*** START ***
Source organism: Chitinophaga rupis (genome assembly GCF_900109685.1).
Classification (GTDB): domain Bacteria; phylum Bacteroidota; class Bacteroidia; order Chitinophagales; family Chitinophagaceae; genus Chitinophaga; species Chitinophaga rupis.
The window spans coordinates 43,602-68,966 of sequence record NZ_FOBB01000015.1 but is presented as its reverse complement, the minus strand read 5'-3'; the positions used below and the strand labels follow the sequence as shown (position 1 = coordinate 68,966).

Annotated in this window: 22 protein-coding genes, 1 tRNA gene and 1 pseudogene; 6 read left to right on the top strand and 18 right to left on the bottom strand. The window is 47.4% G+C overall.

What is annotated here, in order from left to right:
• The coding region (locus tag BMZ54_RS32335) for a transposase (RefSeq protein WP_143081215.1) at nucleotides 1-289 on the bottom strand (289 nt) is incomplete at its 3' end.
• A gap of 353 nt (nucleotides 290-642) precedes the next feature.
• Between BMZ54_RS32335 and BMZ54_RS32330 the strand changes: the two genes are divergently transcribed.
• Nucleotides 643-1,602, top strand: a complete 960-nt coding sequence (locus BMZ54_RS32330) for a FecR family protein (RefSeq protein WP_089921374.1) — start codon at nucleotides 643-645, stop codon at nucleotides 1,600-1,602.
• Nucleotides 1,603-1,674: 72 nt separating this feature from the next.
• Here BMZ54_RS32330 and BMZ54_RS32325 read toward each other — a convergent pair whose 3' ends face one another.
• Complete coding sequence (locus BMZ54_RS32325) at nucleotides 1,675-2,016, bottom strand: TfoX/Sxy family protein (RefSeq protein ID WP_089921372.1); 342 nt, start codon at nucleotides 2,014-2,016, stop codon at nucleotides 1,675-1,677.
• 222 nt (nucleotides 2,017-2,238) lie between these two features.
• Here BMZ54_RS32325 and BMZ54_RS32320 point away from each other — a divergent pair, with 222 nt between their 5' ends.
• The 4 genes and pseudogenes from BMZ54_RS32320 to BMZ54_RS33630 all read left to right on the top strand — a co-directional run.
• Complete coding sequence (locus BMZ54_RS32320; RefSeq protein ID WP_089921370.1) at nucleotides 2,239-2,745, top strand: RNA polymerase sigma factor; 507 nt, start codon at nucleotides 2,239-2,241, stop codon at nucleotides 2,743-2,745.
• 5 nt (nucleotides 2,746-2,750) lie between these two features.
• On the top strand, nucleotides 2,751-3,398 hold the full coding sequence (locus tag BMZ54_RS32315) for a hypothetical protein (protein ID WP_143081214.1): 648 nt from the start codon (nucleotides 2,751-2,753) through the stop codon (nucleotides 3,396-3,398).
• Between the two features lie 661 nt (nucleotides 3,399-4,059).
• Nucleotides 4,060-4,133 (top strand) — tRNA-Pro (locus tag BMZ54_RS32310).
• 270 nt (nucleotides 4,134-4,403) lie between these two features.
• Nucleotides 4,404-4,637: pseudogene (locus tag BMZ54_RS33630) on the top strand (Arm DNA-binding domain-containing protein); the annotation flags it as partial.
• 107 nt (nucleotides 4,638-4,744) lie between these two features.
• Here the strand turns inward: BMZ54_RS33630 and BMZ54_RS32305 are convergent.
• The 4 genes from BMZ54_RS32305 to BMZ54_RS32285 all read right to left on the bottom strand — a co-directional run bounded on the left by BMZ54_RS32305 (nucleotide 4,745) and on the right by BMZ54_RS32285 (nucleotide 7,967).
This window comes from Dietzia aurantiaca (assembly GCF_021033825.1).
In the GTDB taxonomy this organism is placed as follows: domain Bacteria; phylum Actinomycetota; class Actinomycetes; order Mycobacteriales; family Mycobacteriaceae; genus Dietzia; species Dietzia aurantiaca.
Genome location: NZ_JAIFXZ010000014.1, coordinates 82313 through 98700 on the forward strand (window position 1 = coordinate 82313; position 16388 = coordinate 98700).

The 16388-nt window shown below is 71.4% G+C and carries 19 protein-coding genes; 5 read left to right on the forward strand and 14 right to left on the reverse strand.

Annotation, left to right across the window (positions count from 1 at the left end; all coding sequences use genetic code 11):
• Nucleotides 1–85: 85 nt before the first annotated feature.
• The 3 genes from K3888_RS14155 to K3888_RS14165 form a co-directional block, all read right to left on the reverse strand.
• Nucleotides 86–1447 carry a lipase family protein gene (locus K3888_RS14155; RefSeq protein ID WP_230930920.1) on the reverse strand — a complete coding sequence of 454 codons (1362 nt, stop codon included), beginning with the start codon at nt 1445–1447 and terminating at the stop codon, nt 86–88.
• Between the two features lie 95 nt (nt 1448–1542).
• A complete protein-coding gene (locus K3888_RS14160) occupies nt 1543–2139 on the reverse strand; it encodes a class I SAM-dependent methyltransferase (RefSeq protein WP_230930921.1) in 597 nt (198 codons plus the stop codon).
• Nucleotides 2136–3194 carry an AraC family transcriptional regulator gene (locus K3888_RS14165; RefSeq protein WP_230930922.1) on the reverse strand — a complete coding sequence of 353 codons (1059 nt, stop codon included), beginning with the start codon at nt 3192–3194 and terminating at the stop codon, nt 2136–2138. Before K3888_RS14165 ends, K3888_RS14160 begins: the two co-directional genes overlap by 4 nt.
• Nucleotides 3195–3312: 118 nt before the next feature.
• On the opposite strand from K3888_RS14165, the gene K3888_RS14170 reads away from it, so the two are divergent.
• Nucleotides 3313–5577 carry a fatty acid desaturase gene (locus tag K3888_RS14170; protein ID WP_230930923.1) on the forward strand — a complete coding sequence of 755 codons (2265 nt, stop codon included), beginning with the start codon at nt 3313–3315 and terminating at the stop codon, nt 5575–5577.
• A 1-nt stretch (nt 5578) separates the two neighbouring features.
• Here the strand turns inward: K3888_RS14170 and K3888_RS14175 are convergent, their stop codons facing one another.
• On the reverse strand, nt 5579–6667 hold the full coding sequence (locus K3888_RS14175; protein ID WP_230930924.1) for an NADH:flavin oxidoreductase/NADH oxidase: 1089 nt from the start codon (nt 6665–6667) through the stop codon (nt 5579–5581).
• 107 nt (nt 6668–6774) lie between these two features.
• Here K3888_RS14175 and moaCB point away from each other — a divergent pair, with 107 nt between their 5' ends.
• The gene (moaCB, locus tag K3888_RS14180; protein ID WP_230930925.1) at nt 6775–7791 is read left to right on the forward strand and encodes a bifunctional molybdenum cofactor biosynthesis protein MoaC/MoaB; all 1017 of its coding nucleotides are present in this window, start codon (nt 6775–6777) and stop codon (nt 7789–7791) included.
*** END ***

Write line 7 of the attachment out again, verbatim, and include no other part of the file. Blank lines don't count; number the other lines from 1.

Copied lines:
• A gap of 353 nt (nucleotides 290-642) precedes the next feature.